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TUNIS: Tunisian President Moncef Marzouki’s secular party said yesterday that it would stay in the ruling coalition, but demanded the resignation of key Islamist ministers amid deepening political uncertainty.
“We have decided to freeze our decision to withdraw our ministers from the government, but if in one week we don’t see any changes, we will quit the government,” said Mohamed Abbou, Congress for the Republic (CPR) party chief.
The centre-left party is demanding the resignation of the justice and foreign ministers from Prime Minister Hamadi Jebali’s Islamist party Ennahda, amid soaring political tensions after the killing of a leftist opposition leader.
“Two days ago we presented the resignation of our ministers, but we were contacted yesterday evening by the leaders of Ennahda, who replied favourably to all our demands,” Abbou told a news conference.
He stressed that the CPR opposed the planned formation of a non-partisan government of technocrats, announced by Jebali in the wake of public outrage at the murder of Chokri Belaid, a leftist politician and fierce critic of the Islamists.
The killing triggered three days of violent protests in which one policeman was killed and 59 others wounded, according to the interior ministry.
“We are against a government of technocrats as it would allow for the return of figures from the former regime” of ousted president Zine El Abidine Ben Ali, Abbou said.
Ennahda, which heads the coalition government, has already rejected the plan, laying bare the divisions within his party, in which he is considered a moderate, and fuelling a political crisis.
Hundreds of Tunisians yesterday protested outside the national assembly demanding the government’s resignation, among them Belaid’s wife Besma Khalfaoui.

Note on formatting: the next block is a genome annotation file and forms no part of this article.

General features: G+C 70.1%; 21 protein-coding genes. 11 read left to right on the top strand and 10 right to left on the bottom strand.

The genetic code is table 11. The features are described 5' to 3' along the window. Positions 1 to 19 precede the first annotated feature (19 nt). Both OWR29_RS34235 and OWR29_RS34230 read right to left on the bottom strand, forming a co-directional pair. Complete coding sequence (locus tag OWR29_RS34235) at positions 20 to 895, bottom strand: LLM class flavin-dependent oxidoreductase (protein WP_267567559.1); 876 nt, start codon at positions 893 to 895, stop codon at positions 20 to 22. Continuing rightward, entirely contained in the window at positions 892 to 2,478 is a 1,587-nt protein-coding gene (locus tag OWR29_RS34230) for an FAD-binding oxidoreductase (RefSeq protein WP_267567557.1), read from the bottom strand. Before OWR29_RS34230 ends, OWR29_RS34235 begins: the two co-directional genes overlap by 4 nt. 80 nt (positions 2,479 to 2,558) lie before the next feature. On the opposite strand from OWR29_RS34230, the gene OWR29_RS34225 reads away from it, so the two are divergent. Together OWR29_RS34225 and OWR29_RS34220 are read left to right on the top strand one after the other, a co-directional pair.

“This government must resign today, not tomorrow or the day after tomorrow. When a government fails, it must take responsibility,” she told AFP, while those around her shouted: “resign, resign,” and “the people want the regime to fall.” Jebali, who has set a target date of the middle of this week to form a transitional, non-partisan government, stuck to his guns yesterday, saying he had “no other choice,” and renewing his threat to quit if he failed to do achieve his goal.
“The situation is... urgent, there is a danger of violence. I am responsible for the government, I cannot wait,” the premier told French newspaper Le Monde.
He said the new government’s priorities would include development, job creation and reducing high living costs, with anger over poor living standards continuing to drive social unrest in Tunisia two years after the revolution.
Despite opposing Jebali’s plan, the CPR’s Abbou described it as “historic and positive, seeing how he went beyond his party,” but he insisted on the need to “respect the legality” of the elected government. In contrast, the third party in the coalition government, Ettakatol, threw its support behind the shake-up, with Finance Minister Elyes Fakhfakh saying it was necessary to “ensure the best possible success of this initiative.” AFP